FORMER Brexit Secretary Dominic Raab is one of the front runners to take over as the country’s next Prime Minister.
Raab is seen as a staunch Brexiteer who resigned from his post over Theresa May’s withdrawal agreement proposal.
Who is Dominic Raab?
Raab is the son of a Czech-born Jewish father who came to Britain in 1938 to escape Nazi Germany.
Due to his mother he was raised in the Church of England.
The 45-year-old studied law at Lady Margaret Hall, Oxford and won the Clive Parry Prize for international law.
He then did a master’s degree at Jesus College, Cambridge.
He started his working life at Linklaters in London and qualified as a solicitor in 2000.
He then joined the Foreign Office where he advised on a number of areas including the Arab-Israeli conflict, the EU and Gibraltar.
Between 2006 and 2010 he worked in Parliament as Chief of Staff to David Davis and Dominic Grieve.
Raab was elected to Parliament in the 2010 election where he represented Esher and Walton, a safe Conservative seat in Surrey.
After Davis resigned as the Brexit Secretary on July 9, 2018, Raab took up the post although he didn’t last long in the job and resigned on November 15, 2018, disagreeing with the draft Brexit withdrawal agreement.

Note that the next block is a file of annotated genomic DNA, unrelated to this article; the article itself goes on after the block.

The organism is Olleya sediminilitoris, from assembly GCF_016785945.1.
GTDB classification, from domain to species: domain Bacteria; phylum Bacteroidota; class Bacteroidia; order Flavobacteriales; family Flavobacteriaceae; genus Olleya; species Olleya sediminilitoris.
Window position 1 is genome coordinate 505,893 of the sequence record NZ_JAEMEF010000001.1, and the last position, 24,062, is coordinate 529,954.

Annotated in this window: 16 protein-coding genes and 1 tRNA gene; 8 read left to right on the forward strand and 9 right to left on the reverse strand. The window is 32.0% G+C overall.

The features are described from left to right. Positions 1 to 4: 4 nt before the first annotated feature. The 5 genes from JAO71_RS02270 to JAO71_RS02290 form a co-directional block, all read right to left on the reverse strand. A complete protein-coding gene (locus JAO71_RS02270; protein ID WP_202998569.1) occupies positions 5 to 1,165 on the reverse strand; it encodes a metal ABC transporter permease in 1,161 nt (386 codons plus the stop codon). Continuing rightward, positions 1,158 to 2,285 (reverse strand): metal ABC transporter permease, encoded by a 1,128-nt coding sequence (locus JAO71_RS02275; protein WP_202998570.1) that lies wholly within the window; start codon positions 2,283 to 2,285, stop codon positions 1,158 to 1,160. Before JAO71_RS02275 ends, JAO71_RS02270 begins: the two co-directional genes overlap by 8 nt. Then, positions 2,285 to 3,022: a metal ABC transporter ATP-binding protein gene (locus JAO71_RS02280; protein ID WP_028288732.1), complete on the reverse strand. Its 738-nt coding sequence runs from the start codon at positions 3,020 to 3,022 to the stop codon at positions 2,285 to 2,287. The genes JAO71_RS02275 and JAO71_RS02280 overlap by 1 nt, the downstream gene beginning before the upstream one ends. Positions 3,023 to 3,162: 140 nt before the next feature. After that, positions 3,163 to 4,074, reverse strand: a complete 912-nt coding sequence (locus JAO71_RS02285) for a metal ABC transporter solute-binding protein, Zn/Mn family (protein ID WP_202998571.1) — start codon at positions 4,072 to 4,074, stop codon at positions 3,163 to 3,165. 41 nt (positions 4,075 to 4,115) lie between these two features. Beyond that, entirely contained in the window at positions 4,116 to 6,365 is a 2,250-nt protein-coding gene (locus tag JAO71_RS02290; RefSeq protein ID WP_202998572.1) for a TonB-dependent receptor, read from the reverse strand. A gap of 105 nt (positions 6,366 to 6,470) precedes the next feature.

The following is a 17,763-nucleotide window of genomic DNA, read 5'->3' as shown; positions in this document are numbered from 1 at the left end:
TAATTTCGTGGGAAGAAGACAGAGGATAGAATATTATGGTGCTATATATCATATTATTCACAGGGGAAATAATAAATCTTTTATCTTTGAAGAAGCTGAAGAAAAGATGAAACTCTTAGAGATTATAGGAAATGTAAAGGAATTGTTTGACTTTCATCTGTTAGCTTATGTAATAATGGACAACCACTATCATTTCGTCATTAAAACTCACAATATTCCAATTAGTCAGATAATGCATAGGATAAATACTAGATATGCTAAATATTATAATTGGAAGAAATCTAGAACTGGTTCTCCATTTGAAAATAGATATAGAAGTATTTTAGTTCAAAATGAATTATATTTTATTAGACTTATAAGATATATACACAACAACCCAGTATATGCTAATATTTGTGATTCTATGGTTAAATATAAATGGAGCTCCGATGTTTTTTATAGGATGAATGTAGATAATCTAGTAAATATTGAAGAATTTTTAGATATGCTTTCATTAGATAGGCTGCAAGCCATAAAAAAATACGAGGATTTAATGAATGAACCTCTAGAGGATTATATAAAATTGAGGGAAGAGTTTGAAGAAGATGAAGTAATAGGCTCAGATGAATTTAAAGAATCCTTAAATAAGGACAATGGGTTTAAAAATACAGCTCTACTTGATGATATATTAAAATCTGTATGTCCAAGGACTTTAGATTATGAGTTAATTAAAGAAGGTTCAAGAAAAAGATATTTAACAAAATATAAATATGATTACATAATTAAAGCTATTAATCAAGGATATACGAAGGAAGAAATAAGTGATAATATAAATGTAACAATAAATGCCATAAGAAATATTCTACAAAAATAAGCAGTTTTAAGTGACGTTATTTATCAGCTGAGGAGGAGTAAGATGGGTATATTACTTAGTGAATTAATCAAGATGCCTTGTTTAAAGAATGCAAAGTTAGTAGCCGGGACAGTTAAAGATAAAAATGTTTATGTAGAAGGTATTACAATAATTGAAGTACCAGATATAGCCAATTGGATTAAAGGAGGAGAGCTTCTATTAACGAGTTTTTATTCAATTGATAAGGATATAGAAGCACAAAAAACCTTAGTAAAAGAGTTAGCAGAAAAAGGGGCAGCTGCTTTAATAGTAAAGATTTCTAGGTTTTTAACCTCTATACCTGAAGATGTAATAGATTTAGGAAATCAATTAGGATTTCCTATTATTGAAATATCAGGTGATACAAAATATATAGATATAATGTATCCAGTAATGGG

He has since described May’s proposed deal as worse than remaining in the EU although he voted in favour of it on the third vote on it on March 29, 2019.
He also believes the UK should not pay the divorce bill, amounting to £39billion in the event of a no-deal Brexit.
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Will he replace Theresa May as the next UK Prime Minister?
Raab is seen as one of the frontrunners to replace Theresa May after she announced in a speech on May 24 her intention to step down as Prime Minister on June 7.
While Boris Johnson is seen as the favourite by the bookies, with Paddy Power giving him odds of 6/4, Raab is not far behind on 6/1.
He’s already said if he were elected then he would shave a penny off income tax to help working Brits, and would fight for tougher employment rights for mums.
He’s said a No Deal wouldn’t be the end of the world for Britain either.
And he’s got the backing of his predecessor in the job too, David Davis.